Kenya’s next general elections are not scheduled to take place until 12 months from now in August 2022 – yet even a year ago the race to be the country’s next President was hotting up. The months leading up to, and after, elections have been the most violent periods in Kenya’s post-independence history, with thousands killed and hundreds of thousands displaced in election cycles since 2007. The advent of multi-party democracy in Kenya in 1992 led to the ethnicisation of politics, with parties coalescing around tribal power-brokers and an ever-changing political landscape as inter-ethnic alliances were formed and fell apart. This continues to characterise Kenya’s electoral landscape today. In the absence of parties based on a consistent political ideology, the instrumentalisation of tribal identities and manipulation of ethnic grievances remain the primary basis of political mobilisation, with the threat of violence – and often its use – hanging over every election cycle.
As Kenya prepares for the 2022 general elections, there are some signs that the ethnicised political discourse and its underlying drivers are changing. As in so many countries around the world, this has been driven in part by the experience of COVID and the restrictions on people’s lives that have come with the pandemic, which have exacerbated and highlighted inequalities among Kenya’s citizens. Whether this ushers in a new and less violent form of politics remains to be seen. It may be that the new political dynamics will prove just as divisive and destructive as what came before. Indeed, there are growing fears that, unless the current political discourse is toned down and the nature of electoral processes re-imagined, Kenya will once again descend into violence in the run-up to next year’s elections. This article summarises current political dynamics, and identifies conflict drivers and trends – old and new – as Kenya prepares to go to the polls in 2022 general election.
The handshake in March 2018 between President Uhuru Kenyatta and his political opponent and former Prime Minister, Raila Odinga, was intended to signal an end to the acrimony which followed the 2017 presidential elections. It was hailed as a landmark in the Building Bridges Initiative (BBI), which sought to lay the foundations for national healing, including pledges to end historical and electoral injustices and unite Kenya’s citizens. However, the outcome of the BBI process – a report launched in October 2020 that proposed to amend various aspects of the Kenyan constitution to address issues of political inclusivity and electoral injustice – received a mixed reaction from Kenyans.
Following the launch of the BBI report, the ‘handshake principals’, Kenyatta and Odinga, convened rallies across the country to popularise the document. Many of their supporters called for the proposed amendments to be voted on in a referendum. However, supporters of the Deputy President, William Ruto, regard the BBI proposals as a means of blocking his own run for the presidency in 2022. Ruto and his allies publicly criticised the BBI process, condemning it as designed to secure positions for current leaders in an expanded executive, rather than as a systematic reform to make the political system more inclusive. They also claim it will undermine the judiciary’s independence, and marginalise sparsely populated areas of the country. Ruto argues that Kenyans have a civic duty to interrogate the report, iron out contentious issues, and then hold a ’non-contested referendum’. Ruto’s supporters launched various petitions in relation to the legality and validity of the proposed amendments, and in May, Kenya’s high court overturned the President’s bid to amend the constitution.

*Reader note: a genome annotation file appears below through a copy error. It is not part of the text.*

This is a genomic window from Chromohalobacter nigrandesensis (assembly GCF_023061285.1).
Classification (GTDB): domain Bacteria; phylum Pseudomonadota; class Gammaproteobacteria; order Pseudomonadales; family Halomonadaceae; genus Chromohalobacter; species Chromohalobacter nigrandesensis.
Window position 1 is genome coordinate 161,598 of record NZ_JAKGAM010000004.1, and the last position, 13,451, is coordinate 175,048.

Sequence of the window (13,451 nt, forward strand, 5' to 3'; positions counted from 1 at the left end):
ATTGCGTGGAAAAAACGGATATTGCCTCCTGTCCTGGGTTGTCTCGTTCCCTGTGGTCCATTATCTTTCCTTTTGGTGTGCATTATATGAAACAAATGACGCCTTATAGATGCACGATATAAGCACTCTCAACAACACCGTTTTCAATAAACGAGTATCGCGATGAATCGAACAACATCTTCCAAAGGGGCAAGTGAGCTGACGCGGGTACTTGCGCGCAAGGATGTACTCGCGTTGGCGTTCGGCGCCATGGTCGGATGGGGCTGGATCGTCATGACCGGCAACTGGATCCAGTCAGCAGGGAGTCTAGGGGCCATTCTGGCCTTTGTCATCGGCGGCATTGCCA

In what has been lauded as a sign of judicial independence in Kenya, on 20 August 2021 the court of appeal upheld the High Court ruling following four separate appeals made by President Uhuru Kenyatta, Orange Democratic Movement (ODM) Leader Rt. Hon Raila Odinga, the Independent Electoral and Boundaries Commission (IEBC) and the BBI national secretariat. In response, MPs aligned to the President are expected to take forward the constitutional amendment agenda to Parliament, having identified 52 clauses in the BBI proposals that they say do not require a referendum to effect. Odinga on the other hand has made public his acceptance of the Court of Appeal ruling. According to him, it is time to move on in pursuit of the bigger goal of addressing the issues facing the country. This statement aligns with recent political developments seen as aimed at laying the ground for Odinga’s Presidency, including recent political gatherings and the unveiling of a new slogan Umoja Inawezekana – Azimio La Muungano (Unity is Possible – Our desire to unite our people and the country). The big question now is: will the spirit behind the handshake and the Kenyatta–Odinga pact hold? Could this be the beginning of a new political movement and coalition?